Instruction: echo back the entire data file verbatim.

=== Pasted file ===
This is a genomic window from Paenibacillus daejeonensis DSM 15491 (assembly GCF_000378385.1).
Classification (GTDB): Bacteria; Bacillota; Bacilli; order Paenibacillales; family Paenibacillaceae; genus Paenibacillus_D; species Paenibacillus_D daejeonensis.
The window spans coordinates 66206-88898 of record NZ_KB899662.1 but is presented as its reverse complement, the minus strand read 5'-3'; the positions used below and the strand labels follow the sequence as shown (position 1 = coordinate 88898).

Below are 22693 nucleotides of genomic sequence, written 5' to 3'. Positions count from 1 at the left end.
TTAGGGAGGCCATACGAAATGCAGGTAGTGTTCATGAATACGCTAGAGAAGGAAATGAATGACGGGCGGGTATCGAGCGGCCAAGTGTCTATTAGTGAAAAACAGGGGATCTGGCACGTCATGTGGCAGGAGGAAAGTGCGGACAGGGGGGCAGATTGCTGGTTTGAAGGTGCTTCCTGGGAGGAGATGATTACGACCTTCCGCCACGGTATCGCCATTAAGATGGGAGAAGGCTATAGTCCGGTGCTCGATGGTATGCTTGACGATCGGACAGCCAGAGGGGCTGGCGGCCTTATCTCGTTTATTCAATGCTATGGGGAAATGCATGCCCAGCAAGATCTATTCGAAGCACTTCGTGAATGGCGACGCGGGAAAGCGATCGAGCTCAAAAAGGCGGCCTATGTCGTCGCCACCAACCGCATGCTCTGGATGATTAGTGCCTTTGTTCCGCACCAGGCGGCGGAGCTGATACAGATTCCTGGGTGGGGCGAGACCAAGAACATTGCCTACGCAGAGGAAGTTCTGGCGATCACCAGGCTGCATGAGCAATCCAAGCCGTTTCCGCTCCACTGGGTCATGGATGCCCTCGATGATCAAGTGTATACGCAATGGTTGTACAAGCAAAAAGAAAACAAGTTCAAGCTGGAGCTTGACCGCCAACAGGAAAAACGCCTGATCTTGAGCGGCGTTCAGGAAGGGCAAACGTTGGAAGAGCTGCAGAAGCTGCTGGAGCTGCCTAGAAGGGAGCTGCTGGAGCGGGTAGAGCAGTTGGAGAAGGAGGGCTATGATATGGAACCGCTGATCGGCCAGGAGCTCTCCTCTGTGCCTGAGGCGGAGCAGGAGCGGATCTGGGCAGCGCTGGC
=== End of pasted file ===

This is a genomic window from Paenibacillus daejeonensis DSM 15491 (assembly GCF_000378385.1).
Classification (GTDB): Bacteria; Bacillota; Bacilli; order Paenibacillales; family Paenibacillaceae; genus Paenibacillus_D; species Paenibacillus_D daejeonensis.
The window spans coordinates 66206-88898 of record NZ_KB899662.1 but is presented as its reverse complement, the minus strand read 5'-3'; the positions used below and the strand labels follow the sequence as shown (position 1 = coordinate 88898).

Below are 22693 nucleotides of genomic sequence, written 5' to 3'. Positions count from 1 at the left end.
TTAGGGAGGCCATACGAAATGCAGGTAGTGTTCATGAATACGCTAGAGAAGGAAATGAATGACGGGCGGGTATCGAGCGGCCAAGTGTCTATTAGTGAAAAACAGGGGATCTGGCACGTCATGTGGCAGGAGGAAAGTGCGGACAGGGGGGCAGATTGCTGGTTTGAAGGTGCTTCCTGGGAGGAGATGATTACGACCTTCCGCCACGGTATCGCCATTAAGATGGGAGAAGGCTATAGTCCGGTGCTCGATGGTATGCTTGACGATCGGACAGCCAGAGGGGCTGGCGGCCTTATCTCGTTTATTCAATGCTATGGGGAAATGCATGCCCAGCAAGATCTATTCGAAGCACTTCGTGAATGGCGACGCGGGAAAGCGATCGAGCTCAAAAAGGCGGCCTATGTCGTCGCCACCAACCGCATGCTCTGGATGATTAGTGCCTTTGTTCCGCACCAGGCGGCGGAGCTGATACAGATTCCTGGGTGGGGCGAGACCAAGAACATTGCCTACGCAGAGGAAGTTCTGGCGATCACCAGGCTGCATGAGCAATCCAAGCCGTTTCCGCTCCACTGGGTCATGGATGCCCTCGATGATCAAGTGTATACGCAATGGTTGTACAAGCAAAAAGAAAACAAGTTCAAGCTGGAGCTTGACCGCCAACAGGAAAAACGCCTGATCTTGAGCGGCGTTCAGGAAGGGCAAACGTTGGAAGAGCTGCAGAAGCTGCTGGAGCTGCCTAGAAGGGAGCTGCTGGAGCGGGTAGAGCAGTTGGAGAAGGAGGGCTATGATATGGAACCGCTGATCGGCCAGGAGCTCTCCTCTGTGCCTGAGGCGGAGCAGGAGCGGATCTGGGCAGCGCTGGC